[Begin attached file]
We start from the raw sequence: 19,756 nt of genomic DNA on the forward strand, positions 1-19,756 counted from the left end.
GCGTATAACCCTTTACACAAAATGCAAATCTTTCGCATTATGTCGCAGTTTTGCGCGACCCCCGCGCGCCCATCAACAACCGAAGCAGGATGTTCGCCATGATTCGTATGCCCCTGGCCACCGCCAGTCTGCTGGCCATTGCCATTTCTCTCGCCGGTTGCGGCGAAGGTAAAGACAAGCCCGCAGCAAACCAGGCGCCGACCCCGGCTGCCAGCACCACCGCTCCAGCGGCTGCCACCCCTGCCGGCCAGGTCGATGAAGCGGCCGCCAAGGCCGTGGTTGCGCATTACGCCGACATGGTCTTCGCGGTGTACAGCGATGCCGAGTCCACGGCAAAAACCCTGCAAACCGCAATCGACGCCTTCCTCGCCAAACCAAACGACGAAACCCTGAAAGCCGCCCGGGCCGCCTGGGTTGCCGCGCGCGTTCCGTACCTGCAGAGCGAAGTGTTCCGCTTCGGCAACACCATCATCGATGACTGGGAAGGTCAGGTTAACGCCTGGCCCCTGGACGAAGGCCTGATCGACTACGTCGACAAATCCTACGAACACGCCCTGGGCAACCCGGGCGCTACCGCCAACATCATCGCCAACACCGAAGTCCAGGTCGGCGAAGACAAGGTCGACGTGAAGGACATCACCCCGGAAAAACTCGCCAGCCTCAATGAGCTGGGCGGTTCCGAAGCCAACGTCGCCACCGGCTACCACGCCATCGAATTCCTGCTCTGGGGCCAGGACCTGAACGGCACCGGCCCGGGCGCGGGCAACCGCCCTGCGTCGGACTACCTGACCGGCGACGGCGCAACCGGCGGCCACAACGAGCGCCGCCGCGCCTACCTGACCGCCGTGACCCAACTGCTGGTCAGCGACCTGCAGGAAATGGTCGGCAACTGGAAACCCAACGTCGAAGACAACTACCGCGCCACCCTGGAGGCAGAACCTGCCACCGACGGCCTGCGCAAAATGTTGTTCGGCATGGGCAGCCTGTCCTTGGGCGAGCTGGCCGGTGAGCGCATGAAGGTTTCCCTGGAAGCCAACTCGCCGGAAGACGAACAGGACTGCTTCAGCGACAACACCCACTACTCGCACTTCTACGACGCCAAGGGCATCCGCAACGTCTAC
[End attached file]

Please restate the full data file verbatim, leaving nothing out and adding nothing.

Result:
We start from the raw sequence: 19,756 nt of genomic DNA on the forward strand, positions 1-19,756 counted from the left end.
GCGTATAACCCTTTACACAAAATGCAAATCTTTCGCATTATGTCGCAGTTTTGCGCGACCCCCGCGCGCCCATCAACAACCGAAGCAGGATGTTCGCCATGATTCGTATGCCCCTGGCCACCGCCAGTCTGCTGGCCATTGCCATTTCTCTCGCCGGTTGCGGCGAAGGTAAAGACAAGCCCGCAGCAAACCAGGCGCCGACCCCGGCTGCCAGCACCACCGCTCCAGCGGCTGCCACCCCTGCCGGCCAGGTCGATGAAGCGGCCGCCAAGGCCGTGGTTGCGCATTACGCCGACATGGTCTTCGCGGTGTACAGCGATGCCGAGTCCACGGCAAAAACCCTGCAAACCGCAATCGACGCCTTCCTCGCCAAACCAAACGACGAAACCCTGAAAGCCGCCCGGGCCGCCTGGGTTGCCGCGCGCGTTCCGTACCTGCAGAGCGAAGTGTTCCGCTTCGGCAACACCATCATCGATGACTGGGAAGGTCAGGTTAACGCCTGGCCCCTGGACGAAGGCCTGATCGACTACGTCGACAAATCCTACGAACACGCCCTGGGCAACCCGGGCGCTACCGCCAACATCATCGCCAACACCGAAGTCCAGGTCGGCGAAGACAAGGTCGACGTGAAGGACATCACCCCGGAAAAACTCGCCAGCCTCAATGAGCTGGGCGGTTCCGAAGCCAACGTCGCCACCGGCTACCACGCCATCGAATTCCTGCTCTGGGGCCAGGACCTGAACGGCACCGGCCCGGGCGCGGGCAACCGCCCTGCGTCGGACTACCTGACCGGCGACGGCGCAACCGGCGGCCACAACGAGCGCCGCCGCGCCTACCTGACCGCCGTGACCCAACTGCTGGTCAGCGACCTGCAGGAAATGGTCGGCAACTGGAAACCCAACGTCGAAGACAACTACCGCGCCACCCTGGAGGCAGAACCTGCCACCGACGGCCTGCGCAAAATGTTGTTCGGCATGGGCAGCCTGTCCTTGGGCGAGCTGGCCGGTGAGCGCATGAAGGTTTCCCTGGAAGCCAACTCGCCGGAAGACGAACAGGACTGCTTCAGCGACAACACCCACTACTCGCACTTCTACGACGCCAAGGGCATCCGCAACGTCTAC